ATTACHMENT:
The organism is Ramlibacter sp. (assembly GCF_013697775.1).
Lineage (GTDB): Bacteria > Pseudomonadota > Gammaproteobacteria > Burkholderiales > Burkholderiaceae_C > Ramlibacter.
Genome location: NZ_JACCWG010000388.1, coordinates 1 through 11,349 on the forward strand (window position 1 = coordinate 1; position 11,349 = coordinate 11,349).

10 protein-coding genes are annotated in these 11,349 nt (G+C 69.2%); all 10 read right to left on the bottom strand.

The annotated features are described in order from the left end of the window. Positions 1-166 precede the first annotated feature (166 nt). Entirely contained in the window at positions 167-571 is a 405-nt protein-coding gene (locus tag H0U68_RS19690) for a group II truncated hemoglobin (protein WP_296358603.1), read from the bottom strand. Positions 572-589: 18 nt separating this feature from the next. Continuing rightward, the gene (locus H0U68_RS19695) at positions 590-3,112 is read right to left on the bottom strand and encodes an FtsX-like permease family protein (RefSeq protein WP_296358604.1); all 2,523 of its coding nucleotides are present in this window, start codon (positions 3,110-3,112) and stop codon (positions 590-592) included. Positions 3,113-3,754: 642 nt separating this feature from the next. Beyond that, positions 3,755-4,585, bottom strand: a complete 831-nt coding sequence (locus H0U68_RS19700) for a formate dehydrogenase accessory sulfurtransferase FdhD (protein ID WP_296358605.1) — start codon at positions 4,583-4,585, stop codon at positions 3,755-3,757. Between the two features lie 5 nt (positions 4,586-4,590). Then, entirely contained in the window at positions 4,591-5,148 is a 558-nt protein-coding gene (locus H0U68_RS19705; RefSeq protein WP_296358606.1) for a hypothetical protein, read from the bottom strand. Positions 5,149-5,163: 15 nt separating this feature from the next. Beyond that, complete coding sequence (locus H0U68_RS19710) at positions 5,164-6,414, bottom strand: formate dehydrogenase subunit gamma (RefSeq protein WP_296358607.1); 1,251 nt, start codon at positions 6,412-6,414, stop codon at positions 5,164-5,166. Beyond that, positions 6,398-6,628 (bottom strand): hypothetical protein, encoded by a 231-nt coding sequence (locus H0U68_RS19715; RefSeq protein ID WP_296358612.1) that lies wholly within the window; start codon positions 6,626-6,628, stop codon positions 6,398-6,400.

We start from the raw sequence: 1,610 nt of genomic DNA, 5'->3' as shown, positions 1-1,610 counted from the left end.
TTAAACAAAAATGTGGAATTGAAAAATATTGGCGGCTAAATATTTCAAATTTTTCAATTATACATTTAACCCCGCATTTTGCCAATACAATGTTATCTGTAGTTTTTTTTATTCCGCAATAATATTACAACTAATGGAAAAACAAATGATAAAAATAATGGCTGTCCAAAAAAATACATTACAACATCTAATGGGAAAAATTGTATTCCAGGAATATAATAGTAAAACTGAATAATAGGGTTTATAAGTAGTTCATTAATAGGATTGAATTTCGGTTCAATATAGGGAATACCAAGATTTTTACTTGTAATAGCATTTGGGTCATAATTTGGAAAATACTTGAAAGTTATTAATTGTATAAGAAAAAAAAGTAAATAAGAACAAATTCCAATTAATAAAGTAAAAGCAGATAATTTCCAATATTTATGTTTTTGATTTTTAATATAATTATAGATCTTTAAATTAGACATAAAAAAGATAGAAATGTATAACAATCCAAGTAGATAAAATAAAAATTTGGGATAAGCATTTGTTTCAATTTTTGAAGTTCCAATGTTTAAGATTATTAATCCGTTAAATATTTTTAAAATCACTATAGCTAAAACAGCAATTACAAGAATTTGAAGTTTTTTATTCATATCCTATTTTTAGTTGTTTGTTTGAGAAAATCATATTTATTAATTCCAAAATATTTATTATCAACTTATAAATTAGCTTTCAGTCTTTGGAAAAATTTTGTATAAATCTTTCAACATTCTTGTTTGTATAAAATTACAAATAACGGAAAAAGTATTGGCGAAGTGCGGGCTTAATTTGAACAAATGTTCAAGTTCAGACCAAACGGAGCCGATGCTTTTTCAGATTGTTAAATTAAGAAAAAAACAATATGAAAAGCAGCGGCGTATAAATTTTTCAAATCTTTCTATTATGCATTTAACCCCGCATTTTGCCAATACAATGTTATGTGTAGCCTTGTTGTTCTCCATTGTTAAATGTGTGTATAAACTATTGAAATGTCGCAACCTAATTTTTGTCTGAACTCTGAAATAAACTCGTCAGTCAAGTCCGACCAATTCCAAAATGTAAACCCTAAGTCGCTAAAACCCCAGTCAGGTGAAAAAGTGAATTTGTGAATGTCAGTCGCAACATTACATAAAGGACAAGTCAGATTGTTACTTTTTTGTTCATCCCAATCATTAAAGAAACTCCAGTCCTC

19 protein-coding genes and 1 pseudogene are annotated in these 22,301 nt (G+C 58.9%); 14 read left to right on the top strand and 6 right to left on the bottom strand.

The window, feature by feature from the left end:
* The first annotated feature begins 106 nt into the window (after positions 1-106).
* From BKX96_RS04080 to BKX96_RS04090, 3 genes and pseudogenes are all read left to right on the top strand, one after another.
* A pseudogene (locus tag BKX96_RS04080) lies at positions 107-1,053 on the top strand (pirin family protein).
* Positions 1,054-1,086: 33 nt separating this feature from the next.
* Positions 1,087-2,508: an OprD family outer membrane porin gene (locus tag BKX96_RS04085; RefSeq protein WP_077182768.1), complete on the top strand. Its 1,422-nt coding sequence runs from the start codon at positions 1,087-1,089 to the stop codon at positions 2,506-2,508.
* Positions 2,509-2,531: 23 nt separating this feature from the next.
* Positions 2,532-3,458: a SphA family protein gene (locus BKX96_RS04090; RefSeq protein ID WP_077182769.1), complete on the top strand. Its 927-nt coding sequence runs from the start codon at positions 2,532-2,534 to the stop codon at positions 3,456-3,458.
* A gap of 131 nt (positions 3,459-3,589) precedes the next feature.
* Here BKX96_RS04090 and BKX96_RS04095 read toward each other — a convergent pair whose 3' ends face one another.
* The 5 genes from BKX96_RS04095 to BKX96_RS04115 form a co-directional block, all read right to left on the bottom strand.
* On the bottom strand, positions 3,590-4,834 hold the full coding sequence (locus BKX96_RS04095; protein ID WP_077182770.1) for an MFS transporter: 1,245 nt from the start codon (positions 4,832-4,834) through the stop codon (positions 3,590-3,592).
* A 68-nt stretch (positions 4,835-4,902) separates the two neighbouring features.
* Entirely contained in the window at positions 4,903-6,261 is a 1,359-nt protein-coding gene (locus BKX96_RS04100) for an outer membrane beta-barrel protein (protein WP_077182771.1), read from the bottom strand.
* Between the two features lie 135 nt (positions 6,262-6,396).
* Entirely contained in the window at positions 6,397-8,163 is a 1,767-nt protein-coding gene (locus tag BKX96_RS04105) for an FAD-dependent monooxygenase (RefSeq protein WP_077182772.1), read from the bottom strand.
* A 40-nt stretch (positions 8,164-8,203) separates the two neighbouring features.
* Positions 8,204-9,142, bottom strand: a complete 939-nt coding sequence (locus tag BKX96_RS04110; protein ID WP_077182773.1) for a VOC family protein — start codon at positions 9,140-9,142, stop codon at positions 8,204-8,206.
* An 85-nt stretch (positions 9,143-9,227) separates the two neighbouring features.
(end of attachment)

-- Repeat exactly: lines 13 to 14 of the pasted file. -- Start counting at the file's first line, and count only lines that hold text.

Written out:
* Positions 1,054-1,086: 33 nt separating this feature from the next.
* Positions 1,087-2,508: an OprD family outer membrane porin gene (locus tag BKX96_RS04085; RefSeq protein WP_077182768.1), complete on the top strand. Its 1,422-nt coding sequence runs from the start codon at positions 1,087-1,089 to the stop codon at positions 2,506-2,508.